August 2020

Indigenous Peoples and Human Rights

Saturday, June 16, 2012

Owe Aku, Treaty Nations and the 3rd UN Seminar on Treaties

June 16, 2012
Chief Oliver Red Cloud
By Kent Lebsock, Owe Aku International Justice Project
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Owe Aku International Justice Project is sending a delegation to the 3rd UN Seminar on Treaties Agreements and Other Constructive Arrangements at United Nations Headquarters in Geneva from July 16-17, 2012.  The delegation will be led by the Eyapaha of the Black Hills Sioux Nation Treaty Council, Alex White Plume.  The Itancan of the Black Hills Sioux Nation Treaty Council is Chief Oliver Red Cloud. 
We would like to reach out to other treaty nations about your plans for the Treaty Seminar.  We also thought it might be valuable if we had an opportunity to discuss alliances and present a common front on recommendations that include mechanisms within the UN system, as well as the use of an advisory opinion on the International Court of Justice, for treaty resolution.  If this would be of interest, please let us know and we can try and create a space for us to talk. 
For your review and comment we are attaching a background paper on the historical recommendations of the Treaty Seminars as well as other comments concerning treaty resolution issues.
Prior to July 6th, we will distribute a draft of our Treaty Seminar paper in the hopes of positive support from the brothers and sisters of nations that stand upon their treaties.  In addition to treaty nations, it is crucial that non-treaty nations recognize that ignoring treaties with self-determined Indigenous nations is the same as ignoring all of the rights set out in the declaration.  When they attempt to dismiss our treaties, they will also attempt to dismiss any of the other rights contained in the Declaration.
Thank you.
Kent Lebsock
Owe Aku International Justice Project
    for Lakota Treaty Justice & Advocacy
646-395-1617 (fax)

on the web at
"Either stand with the people or with the colonists. It's not really that complicated."
3rd UN Seminar on Treaties by Matt With Kent Edits

Amazonian Communities Occupy the Belo Monte Dam Site to Free the Xingu River

Three hundred indigenous people, small farmers, fisherfolk, and local residents occupied the Belo Monte Dam project, removing a strip of earth to restore the Xingu's natural flow and "freeing the river." Participants gathered in formation spelling out the words "Pare Belo Monte" meaning "Stop Belo Monte" to send a powerful message about the devastating impacts of the dam on the eve of the UN Rio+20 Summit. Their message is that projects that destroys livelihoods and the environment and that violate indigenous rights cannot be called "Clean Energy". They are demanding the cancellation of the $18 billion Belo Monte dam project.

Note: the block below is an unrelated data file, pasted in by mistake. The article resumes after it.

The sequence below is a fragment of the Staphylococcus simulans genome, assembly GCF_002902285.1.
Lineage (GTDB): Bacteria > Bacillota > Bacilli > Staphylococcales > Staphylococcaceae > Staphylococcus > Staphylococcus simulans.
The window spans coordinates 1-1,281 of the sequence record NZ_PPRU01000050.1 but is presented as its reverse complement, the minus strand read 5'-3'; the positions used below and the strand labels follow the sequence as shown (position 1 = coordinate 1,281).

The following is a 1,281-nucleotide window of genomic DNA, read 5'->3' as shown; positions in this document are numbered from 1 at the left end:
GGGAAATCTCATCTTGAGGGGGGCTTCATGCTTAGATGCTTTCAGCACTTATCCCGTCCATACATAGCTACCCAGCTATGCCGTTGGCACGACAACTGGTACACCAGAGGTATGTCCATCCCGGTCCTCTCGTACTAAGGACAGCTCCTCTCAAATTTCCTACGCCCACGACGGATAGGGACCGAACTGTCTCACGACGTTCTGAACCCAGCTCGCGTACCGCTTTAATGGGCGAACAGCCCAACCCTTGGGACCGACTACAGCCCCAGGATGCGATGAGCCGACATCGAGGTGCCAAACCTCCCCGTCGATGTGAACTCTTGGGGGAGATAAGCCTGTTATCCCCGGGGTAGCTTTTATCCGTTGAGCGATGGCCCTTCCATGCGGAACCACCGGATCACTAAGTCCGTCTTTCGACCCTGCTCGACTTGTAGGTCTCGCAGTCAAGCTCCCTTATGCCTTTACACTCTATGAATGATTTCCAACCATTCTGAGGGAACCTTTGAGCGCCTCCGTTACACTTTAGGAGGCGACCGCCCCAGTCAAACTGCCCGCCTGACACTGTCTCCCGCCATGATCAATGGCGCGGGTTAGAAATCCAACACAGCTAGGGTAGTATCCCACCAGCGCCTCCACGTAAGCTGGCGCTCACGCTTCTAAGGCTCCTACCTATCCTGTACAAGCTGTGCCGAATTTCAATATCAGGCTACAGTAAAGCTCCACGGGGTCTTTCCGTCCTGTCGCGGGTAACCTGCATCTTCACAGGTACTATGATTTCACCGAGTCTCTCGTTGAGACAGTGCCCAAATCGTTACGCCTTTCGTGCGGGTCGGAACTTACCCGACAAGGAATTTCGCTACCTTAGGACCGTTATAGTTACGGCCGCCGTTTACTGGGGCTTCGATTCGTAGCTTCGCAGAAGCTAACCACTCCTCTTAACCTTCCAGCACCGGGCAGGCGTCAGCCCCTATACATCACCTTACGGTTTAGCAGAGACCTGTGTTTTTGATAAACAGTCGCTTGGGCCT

Photo Mitchell anderson

New Video: Lakota Deep Green Resistance march on Whiteclay, Neb.

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Click arrow below to watch video of June 9, 2012 march and lockdown
in Whiteclay, Neb., on the border of Pine Ridge, SD.
Liquor stores given eviction notices.
Thanks to Stronghearts for sharing this video.

Corporations confronted for roles in Peaks desecration

Corporations Confronted for Roles in Snowbowl Human Rights Violations
Call to Action: Call-in! Don’t Give-in! Week June 18 - 22

Photo by Dawn Dyer

By James Kennedy
French translation:
FLAGSTAFF, AZ – On June 15, 2012, more than 20 Flagstaff community members holding banners and signs delivered a letter to RSC Equipment Rentals and their parent company, Stronger United, requesting an immediate halt of construction and withdrawal of their contracts with Arizona Snowbowl.
The actions taken today are part of a coordinated effort to address contractors complicit in Arizona Snowbowl’s destruction and desecration of the San Francisco Peaks.  Similar letters were delivered to Towsley Welding & Construction in Big Bear, CA and to High Desert Investment Company in Flagstaff, AZ.

Photo by Kyle Boggs
Toby Manuelito, 10-year-old Diné youth, read aloud a letter of demands after management refused to meet with him. As he read the community's statement, Toby and the other community members were rudely interrupted and verbally harassed by employees. Toby chanted as he left the building, “When our human rights are under attack, what do we do? Stand up fight back!”
After presenting a letter requesting RSC and Stronger United’s support for human rights in Northern Arizona, community members gathered on the sidewalk, holding banners and chanting. An employee approached the group requesting they leave the area, and then made a number of racist remarks, demanding the group that if they were so concerned about sanitation, they should “go back to the reservation and tell everyone to clean their yards.” The employee then pushed Toby Manuelito before leaving.
Flagstaff resident James Kennedy stated, “It is shocking to receive such a hostile and disrespectful response from this well known company. I guess its no surprise that a company furthering Snowbowl’s efforts would make such a racist remark about indigenous people to Diné children.”
A representative of RSC Equipment Rentals (Stronger United) identified Snowbowl as the company’s “biggest client.” Much of the equipment and heavy machinery used in Snowbowl’s construction operations has been supplied by RSC, a nationwide corporation.
Leslynn Williams, Dine’ mother, stated, “ It’s important that we continue to fight for our sacred Holy mountain, our future generations depend on our efforts to protect the Peaks. Today, our culture and mother earth are under attack on all levels by greedy corporations, from the stripping away of our water rights by corporations like Salt River Project, Navajo Generating Station, to the desecration of our sacred sites. We have to take a stand now and take action today.”

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